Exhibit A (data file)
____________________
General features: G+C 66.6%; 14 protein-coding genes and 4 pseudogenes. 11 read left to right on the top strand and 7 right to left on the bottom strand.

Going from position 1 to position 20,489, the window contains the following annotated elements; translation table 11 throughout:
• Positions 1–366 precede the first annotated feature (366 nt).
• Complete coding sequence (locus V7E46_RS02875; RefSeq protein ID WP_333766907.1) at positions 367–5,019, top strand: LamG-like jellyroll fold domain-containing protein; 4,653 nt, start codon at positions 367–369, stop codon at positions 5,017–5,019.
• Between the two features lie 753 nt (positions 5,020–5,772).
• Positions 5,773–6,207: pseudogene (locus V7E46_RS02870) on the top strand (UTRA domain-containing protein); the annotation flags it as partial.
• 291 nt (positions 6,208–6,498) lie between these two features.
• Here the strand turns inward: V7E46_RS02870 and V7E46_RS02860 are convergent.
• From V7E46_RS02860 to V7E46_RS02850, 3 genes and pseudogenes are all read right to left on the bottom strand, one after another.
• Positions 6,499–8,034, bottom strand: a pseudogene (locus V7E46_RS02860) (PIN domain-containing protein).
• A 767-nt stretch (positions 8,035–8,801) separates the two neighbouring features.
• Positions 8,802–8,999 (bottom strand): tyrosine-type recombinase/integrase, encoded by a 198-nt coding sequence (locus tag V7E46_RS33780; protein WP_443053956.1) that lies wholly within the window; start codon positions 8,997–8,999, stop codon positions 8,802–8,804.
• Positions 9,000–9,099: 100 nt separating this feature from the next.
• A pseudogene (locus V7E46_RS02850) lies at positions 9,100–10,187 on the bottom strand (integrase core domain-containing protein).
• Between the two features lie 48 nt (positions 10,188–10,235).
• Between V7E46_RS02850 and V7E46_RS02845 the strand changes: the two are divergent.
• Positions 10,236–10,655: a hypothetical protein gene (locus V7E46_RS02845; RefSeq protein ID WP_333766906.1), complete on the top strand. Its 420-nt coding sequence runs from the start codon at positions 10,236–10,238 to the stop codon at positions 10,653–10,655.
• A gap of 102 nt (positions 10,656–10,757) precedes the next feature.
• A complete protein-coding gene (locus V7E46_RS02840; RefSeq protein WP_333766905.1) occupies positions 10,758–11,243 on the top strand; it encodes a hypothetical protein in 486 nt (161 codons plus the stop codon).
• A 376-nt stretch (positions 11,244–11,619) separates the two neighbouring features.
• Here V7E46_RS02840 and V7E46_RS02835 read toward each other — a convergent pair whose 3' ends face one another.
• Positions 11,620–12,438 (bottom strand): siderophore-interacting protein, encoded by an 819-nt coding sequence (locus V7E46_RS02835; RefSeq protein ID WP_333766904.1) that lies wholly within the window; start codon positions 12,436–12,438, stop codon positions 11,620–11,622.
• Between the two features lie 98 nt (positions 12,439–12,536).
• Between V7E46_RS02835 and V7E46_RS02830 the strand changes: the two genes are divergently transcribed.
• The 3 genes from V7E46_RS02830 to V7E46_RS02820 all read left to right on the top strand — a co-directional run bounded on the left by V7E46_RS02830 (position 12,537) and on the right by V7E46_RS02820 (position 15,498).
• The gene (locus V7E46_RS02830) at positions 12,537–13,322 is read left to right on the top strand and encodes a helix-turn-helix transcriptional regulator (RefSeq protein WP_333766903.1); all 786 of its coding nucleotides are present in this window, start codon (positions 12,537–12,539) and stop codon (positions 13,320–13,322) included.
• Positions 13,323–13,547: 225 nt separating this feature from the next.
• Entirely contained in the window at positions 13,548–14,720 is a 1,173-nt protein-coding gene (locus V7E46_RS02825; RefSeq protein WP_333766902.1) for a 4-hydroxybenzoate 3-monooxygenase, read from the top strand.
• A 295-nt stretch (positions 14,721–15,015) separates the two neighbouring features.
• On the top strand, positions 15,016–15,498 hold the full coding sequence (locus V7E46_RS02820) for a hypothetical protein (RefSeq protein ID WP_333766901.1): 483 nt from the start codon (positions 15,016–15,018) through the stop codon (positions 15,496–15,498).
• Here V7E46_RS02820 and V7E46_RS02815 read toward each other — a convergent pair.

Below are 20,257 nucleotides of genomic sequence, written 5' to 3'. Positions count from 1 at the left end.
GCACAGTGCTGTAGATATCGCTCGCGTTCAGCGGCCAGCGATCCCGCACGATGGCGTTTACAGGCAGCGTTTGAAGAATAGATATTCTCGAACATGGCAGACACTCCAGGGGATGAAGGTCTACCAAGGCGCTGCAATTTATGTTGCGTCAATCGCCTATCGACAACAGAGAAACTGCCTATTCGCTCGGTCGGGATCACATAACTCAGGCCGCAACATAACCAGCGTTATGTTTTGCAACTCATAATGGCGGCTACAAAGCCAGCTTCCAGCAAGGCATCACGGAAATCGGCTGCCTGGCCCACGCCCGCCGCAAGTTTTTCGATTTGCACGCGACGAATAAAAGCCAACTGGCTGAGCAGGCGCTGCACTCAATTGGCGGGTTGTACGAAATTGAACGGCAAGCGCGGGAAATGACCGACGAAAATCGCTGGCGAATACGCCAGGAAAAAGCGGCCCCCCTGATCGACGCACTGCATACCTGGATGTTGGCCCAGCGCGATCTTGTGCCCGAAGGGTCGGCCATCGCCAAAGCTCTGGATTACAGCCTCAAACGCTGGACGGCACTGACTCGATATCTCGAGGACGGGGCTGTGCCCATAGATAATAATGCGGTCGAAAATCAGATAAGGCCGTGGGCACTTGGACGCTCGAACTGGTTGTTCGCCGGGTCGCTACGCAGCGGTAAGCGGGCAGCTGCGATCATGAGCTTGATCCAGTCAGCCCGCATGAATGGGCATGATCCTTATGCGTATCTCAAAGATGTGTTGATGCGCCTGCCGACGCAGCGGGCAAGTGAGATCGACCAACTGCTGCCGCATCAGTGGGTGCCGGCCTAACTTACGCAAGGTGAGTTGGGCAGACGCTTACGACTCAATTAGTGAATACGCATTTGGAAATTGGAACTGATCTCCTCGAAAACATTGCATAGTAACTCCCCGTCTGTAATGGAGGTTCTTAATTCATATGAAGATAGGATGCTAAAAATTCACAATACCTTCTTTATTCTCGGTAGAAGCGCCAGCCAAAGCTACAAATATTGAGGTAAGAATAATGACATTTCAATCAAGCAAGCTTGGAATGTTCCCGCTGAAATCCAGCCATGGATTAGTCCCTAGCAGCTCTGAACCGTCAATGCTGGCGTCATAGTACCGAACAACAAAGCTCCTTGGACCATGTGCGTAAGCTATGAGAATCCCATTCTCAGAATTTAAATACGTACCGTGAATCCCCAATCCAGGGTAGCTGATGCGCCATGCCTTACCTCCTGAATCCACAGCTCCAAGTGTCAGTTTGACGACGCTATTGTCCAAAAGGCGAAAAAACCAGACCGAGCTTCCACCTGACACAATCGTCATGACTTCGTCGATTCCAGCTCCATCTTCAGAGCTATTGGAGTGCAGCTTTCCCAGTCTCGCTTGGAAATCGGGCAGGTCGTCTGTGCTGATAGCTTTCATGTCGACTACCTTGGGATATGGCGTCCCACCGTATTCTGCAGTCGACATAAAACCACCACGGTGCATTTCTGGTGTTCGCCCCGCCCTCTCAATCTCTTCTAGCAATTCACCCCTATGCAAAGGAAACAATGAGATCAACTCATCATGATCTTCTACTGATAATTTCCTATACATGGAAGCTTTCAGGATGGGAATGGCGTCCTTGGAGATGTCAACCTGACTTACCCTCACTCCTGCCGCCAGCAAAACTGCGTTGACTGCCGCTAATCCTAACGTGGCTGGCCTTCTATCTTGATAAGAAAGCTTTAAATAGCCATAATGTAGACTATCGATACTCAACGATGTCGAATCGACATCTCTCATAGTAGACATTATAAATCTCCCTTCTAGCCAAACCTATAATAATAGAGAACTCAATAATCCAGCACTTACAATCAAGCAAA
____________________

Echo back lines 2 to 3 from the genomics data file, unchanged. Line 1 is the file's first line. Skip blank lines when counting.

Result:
Going from position 1 to position 20,489, the window contains the following annotated elements; translation table 11 throughout:
• Positions 1–366 precede the first annotated feature (366 nt).